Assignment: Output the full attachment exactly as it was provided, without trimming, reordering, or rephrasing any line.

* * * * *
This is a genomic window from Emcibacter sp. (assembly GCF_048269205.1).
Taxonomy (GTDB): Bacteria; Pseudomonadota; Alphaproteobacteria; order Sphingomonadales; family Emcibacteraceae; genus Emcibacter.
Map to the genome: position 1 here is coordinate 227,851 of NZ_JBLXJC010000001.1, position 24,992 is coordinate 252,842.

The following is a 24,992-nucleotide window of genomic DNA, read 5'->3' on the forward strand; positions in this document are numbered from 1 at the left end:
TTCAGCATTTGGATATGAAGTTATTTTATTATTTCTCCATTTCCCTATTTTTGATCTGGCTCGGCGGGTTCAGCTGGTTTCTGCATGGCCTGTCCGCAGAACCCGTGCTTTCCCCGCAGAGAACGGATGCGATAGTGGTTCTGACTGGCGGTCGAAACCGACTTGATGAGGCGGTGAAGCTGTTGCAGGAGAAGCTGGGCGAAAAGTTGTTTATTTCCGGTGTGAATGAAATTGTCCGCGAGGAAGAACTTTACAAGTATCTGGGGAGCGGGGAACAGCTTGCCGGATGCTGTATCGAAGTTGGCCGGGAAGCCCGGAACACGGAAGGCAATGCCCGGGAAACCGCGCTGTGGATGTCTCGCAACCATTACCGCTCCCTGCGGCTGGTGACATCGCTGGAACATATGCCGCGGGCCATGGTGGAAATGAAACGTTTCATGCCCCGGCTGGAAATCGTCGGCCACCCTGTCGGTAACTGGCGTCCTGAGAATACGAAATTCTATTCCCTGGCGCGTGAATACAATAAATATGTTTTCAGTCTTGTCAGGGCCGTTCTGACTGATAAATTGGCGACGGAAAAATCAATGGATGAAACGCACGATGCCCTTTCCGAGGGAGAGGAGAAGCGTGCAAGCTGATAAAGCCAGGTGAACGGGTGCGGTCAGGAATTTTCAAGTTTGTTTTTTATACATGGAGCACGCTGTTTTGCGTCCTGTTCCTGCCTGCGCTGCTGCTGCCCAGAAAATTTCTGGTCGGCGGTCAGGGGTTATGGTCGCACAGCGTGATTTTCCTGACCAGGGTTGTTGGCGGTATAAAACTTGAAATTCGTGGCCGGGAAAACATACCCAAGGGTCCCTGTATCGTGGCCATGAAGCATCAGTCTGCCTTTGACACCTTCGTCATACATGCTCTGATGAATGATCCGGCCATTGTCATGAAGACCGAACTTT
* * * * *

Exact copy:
This is a genomic window from Emcibacter sp. (assembly GCF_048269205.1).
Taxonomy (GTDB): Bacteria; Pseudomonadota; Alphaproteobacteria; order Sphingomonadales; family Emcibacteraceae; genus Emcibacter.
Map to the genome: position 1 here is coordinate 227,851 of NZ_JBLXJC010000001.1, position 24,992 is coordinate 252,842.

The following is a 24,992-nucleotide window of genomic DNA, read 5'->3' on the forward strand; positions in this document are numbered from 1 at the left end:
TTCAGCATTTGGATATGAAGTTATTTTATTATTTCTCCATTTCCCTATTTTTGATCTGGCTCGGCGGGTTCAGCTGGTTTCTGCATGGCCTGTCCGCAGAACCCGTGCTTTCCCCGCAGAGAACGGATGCGATAGTGGTTCTGACTGGCGGTCGAAACCGACTTGATGAGGCGGTGAAGCTGTTGCAGGAGAAGCTGGGCGAAAAGTTGTTTATTTCCGGTGTGAATGAAATTGTCCGCGAGGAAGAACTTTACAAGTATCTGGGGAGCGGGGAACAGCTTGCCGGATGCTGTATCGAAGTTGGCCGGGAAGCCCGGAACACGGAAGGCAATGCCCGGGAAACCGCGCTGTGGATGTCTCGCAACCATTACCGCTCCCTGCGGCTGGTGACATCGCTGGAACATATGCCGCGGGCCATGGTGGAAATGAAACGTTTCATGCCCCGGCTGGAAATCGTCGGCCACCCTGTCGGTAACTGGCGTCCTGAGAATACGAAATTCTATTCCCTGGCGCGTGAATACAATAAATATGTTTTCAGTCTTGTCAGGGCCGTTCTGACTGATAAATTGGCGACGGAAAAATCAATGGATGAAACGCACGATGCCCTTTCCGAGGGAGAGGAGAAGCGTGCAAGCTGATAAAGCCAGGTGAACGGGTGCGGTCAGGAATTTTCAAGTTTGTTTTTTATACATGGAGCACGCTGTTTTGCGTCCTGTTCCTGCCTGCGCTGCTGCTGCCCAGAAAATTTCTGGTCGGCGGTCAGGGGTTATGGTCGCACAGCGTGATTTTCCTGACCAGGGTTGTTGGCGGTATAAAACTTGAAATTCGTGGCCGGGAAAACATACCCAAGGGTCCCTGTATCGTGGCCATGAAGCATCAGTCTGCCTTTGACACCTTCGTCATACATGCTCTGATGAATGATCCGGCCATTGTCATGAAGACCGAACTTT